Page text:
I’m not sure whether people don’t like coach Brian Kelly or they think Notre Dame is overrated (because as a general rule it is perpetually overrated) but I’m shocked at how little notice the Irish are getting. Notre Dame is 5-1, already surpassing last year’s win total, yet it feels like no one is talking about the Fighting Irish. And I’m not sure exactly why. Their resume gets more impressive by the week.

Seriously, think about it. For starters, they’re 5-1 and their one loss was by one point to Georgia. Considering how fantastic the Bulldogs have been, that loss looks better by the week. Notre Dame’s best win also looks WAY better today; remember, the Irish beat Michigan State by three touchdowns on Sept. 23 in East Lansing.

So why isn’t Kelly’s team getting respect? I’m not entirely sure, but the Irish will have the chance to earn it. The back end of the schedule all of a sudden looks daunting, with traditional rivals USC, Stanford and Navy to come (combined record of 14-3 overall) and games against N.C. State and Miami look tougher today than just a few weeks ago. If they can somehow sweep that stretch, they will have a very strong case for the College Football Playoff. Even a 9-3 or 10-2 finish would be a vast improvement over last season.

4) Kevin Sumlin is going to have every opportunity to keep his job

There’s an old saying that “once you get on the hot seat you never really get off of it,” but Kevin Sumlin is going to have a chance to prove that wrong. The Aggies are playing well, and if they simply take care of the teams they’re supposed to – which hasn’t always been easy under Sumlin – he will be back for a seventh season in College Station.

For starters, give the Aggies credit for the way they played Saturday night against Alabama. A&M fell down 24-3 early in the third quarter against the Crimson Tide but continued to battle back, and incredibly, would have had a chance to tie the score late had they converted an onside kick. They didn’t, but it was clearly a pretty even game; the Aggies had the same number of first downs as Bama (16), were just barely outgained (355 yards to 308) and lost a one-possession game in which they had three turnovers. The simple truth is that A&M played their butts off in the second half and deserve credit for it.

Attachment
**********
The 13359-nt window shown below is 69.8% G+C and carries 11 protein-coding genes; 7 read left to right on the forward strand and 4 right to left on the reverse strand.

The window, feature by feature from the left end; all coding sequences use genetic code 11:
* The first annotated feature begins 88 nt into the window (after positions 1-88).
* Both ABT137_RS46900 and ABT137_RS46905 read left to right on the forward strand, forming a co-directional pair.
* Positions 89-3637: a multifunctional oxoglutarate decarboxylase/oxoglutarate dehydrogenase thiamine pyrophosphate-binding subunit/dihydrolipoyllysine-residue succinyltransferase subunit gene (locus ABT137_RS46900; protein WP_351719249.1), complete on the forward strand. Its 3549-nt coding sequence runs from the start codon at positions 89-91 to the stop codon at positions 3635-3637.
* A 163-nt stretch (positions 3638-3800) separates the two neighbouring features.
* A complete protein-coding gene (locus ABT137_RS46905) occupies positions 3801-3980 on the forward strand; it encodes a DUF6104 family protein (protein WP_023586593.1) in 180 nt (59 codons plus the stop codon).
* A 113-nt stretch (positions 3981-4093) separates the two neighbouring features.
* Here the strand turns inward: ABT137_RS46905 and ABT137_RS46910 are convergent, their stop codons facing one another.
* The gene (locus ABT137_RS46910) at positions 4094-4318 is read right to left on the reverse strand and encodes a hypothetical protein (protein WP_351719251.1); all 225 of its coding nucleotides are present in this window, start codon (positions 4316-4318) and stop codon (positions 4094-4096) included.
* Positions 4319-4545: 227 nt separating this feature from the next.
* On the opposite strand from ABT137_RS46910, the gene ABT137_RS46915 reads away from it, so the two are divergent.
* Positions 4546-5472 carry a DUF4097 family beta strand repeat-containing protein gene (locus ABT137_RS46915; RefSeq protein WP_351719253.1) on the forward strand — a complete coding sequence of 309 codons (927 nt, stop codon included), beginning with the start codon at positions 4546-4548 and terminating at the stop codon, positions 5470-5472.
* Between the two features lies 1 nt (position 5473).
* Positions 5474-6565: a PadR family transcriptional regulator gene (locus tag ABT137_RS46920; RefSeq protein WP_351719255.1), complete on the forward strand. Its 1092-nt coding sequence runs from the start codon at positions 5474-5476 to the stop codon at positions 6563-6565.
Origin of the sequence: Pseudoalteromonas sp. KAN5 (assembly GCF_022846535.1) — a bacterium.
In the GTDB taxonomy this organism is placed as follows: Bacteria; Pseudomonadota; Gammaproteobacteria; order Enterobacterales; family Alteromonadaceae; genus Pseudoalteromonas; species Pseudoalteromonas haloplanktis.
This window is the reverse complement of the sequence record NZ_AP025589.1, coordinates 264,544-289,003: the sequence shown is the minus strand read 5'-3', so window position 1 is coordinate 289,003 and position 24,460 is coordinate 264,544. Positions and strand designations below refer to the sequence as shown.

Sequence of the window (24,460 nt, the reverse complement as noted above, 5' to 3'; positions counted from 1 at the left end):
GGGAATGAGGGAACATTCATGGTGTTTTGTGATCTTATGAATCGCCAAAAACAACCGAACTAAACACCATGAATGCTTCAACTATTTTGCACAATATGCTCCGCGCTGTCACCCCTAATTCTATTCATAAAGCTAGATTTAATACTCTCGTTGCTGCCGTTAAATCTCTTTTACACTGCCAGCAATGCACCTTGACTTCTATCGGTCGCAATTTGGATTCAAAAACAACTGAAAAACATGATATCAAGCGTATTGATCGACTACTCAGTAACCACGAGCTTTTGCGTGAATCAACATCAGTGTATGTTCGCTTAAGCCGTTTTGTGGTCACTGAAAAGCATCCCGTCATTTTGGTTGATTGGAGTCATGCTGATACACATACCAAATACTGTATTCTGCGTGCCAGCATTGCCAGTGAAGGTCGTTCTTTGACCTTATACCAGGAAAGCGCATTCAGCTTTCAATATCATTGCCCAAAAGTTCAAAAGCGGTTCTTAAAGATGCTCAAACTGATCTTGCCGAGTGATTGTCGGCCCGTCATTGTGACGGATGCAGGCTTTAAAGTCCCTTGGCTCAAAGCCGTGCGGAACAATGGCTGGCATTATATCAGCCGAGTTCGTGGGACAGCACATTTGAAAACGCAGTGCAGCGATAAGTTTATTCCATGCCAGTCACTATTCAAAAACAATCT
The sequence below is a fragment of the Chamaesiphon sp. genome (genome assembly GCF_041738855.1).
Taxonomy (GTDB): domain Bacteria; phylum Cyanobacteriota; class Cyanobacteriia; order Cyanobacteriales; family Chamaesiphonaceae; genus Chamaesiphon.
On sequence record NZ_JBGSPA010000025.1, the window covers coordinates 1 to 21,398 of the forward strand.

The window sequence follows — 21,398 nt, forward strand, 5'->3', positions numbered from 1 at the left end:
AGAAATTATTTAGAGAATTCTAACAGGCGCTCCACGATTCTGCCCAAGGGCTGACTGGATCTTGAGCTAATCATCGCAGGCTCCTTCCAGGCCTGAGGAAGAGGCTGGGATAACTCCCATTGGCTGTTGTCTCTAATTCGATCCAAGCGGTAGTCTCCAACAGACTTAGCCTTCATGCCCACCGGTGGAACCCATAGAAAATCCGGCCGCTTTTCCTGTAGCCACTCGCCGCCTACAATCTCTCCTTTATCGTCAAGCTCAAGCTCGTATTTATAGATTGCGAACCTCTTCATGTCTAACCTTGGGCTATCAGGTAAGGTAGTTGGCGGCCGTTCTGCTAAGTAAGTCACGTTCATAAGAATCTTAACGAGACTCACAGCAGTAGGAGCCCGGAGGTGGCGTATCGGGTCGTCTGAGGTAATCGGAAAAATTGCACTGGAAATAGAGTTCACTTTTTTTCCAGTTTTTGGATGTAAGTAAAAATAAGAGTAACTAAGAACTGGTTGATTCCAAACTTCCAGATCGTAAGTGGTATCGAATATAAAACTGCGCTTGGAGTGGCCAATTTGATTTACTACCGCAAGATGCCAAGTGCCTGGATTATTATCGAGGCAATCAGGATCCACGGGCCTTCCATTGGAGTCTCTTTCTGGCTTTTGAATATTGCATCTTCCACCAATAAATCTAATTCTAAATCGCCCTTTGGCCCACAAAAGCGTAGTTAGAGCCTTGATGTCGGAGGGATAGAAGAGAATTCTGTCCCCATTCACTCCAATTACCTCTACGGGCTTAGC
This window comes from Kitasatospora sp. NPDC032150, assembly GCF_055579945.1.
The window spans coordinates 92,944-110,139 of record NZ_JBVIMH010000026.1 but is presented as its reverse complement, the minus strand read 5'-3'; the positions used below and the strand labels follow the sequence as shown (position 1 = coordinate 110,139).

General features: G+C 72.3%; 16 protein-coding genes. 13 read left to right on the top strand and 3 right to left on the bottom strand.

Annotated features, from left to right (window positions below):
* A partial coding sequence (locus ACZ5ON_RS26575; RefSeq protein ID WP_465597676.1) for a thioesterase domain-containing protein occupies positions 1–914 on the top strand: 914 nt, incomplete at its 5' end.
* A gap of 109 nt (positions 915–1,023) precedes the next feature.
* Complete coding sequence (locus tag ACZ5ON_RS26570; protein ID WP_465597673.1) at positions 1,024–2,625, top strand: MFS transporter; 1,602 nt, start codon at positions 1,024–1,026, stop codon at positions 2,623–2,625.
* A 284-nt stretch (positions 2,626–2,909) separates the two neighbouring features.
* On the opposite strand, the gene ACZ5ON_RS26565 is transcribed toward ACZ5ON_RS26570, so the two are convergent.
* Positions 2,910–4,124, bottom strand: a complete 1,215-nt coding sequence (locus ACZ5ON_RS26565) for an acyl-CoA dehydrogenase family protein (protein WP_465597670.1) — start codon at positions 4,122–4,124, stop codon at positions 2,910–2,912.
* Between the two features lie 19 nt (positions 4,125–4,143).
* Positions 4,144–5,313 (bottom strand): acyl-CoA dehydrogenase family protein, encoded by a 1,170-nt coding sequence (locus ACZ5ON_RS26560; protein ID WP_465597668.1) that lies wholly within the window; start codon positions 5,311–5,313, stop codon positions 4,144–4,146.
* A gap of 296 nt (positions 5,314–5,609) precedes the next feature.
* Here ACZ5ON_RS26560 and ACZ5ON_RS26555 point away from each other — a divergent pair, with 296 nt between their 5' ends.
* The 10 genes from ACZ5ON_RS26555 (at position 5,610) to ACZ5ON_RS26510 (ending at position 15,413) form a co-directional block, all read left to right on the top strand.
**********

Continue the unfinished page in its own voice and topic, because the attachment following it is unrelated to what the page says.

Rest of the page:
Now to the bigger question: Can the Aggies do something they haven’t been able to do in the Sumlin era, and finish strong? Their remaining schedule includes games at Florida, Ole Miss and LSU, with home games against Mississippi State, Auburn and New Mexico. A 9-3 finish is absolutely in play. I also think 8-4, depending on the two losses, could save Sumlin as well.

Simply, if Sumlin just wins the games on the schedule he should he will be back for another season. But after watching so many seasons where the Aggies start strong but fall apart late, is there really reason to believe that A&M can win the games they’re supposed to?

5) Every one-loss team in a Power 5 conference should feel good

It’s always important to remember that the college football season is a marathon, not a sprint. And that’s especially the case in the playoff era, where a one-loss team has gone on to win the championship in all three seasons. It’s also why Power 5 teams which are undefeated or have one loss should feel good at this point.

Looking at the one-loss teams, it feels like Ohio State is in the best position going forward. The Buckeyes are absolutely rolling and have won their past four games by an average of 42 points. Forty-two! Right now an easy case could be made that Ohio State is the best team in the Big Ten, but the Buckeyes have the chance to prove it late. They play at Nebraska next week, followed by a bye and a matchup with Penn State.

In the Pac-12 USC is in great shape, despite losing at Washington State last week. The Trojans are the class of a watered-down Pac-12 South, and if they can get by Utah this week should cruise to the Pac-12 title game. I’d like USC’s odds there against whoever they would face, even Washington. In the Big 12 Oklahoma and Oklahoma State still have their seasons ahead of them, and it’s the same with Auburn in the SEC. Don’t let that loss to Clemson fool you; coach Gus Malzahn’s club is darn good. And with Georgia and Alabama left on the schedule the Tigers have everything in front of them.

Ultimately, about 15 teams or so are firmly in the playoff mix. And it will be fascinating to see how it all unfolds in the coming weeks.

 Aaron Torres is covering college football for FanRag Sports this season after four years at Fox Sports. Follow him on Twitter @Aaron_TorresFacebook or e-mail at ATorres00@gmail.com.